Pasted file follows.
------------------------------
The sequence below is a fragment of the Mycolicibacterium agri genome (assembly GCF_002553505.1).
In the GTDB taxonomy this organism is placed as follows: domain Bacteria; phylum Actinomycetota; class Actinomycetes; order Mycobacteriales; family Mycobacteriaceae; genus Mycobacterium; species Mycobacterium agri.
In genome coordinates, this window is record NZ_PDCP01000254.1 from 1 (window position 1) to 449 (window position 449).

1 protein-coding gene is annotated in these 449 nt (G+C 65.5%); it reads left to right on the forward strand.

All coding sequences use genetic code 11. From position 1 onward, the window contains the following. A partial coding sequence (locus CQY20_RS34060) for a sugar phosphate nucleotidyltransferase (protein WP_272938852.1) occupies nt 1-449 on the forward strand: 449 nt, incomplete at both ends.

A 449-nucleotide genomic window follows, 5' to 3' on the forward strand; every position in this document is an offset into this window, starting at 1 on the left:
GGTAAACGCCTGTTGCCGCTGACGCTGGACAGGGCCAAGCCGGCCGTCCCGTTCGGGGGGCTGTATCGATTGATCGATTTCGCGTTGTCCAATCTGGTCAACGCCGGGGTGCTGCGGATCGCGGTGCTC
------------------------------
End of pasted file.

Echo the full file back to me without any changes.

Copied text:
The sequence below is a fragment of the Mycolicibacterium agri genome (assembly GCF_002553505.1).
In the GTDB taxonomy this organism is placed as follows: domain Bacteria; phylum Actinomycetota; class Actinomycetes; order Mycobacteriales; family Mycobacteriaceae; genus Mycobacterium; species Mycobacterium agri.
In genome coordinates, this window is record NZ_PDCP01000254.1 from 1 (window position 1) to 449 (window position 449).

1 protein-coding gene is annotated in these 449 nt (G+C 65.5%); it reads left to right on the forward strand.

All coding sequences use genetic code 11. From position 1 onward, the window contains the following. A partial coding sequence (locus CQY20_RS34060) for a sugar phosphate nucleotidyltransferase (protein WP_272938852.1) occupies nt 1-449 on the forward strand: 449 nt, incomplete at both ends.

A 449-nucleotide genomic window follows, 5' to 3' on the forward strand; every position in this document is an offset into this window, starting at 1 on the left:
GGTAAACGCCTGTTGCCGCTGACGCTGGACAGGGCCAAGCCGGCCGTCCCGTTCGGGGGGCTGTATCGATTGATCGATTTCGCGTTGTCCAATCTGGTCAACGCCGGGGTGCTGCGGATCGCGGTGCTC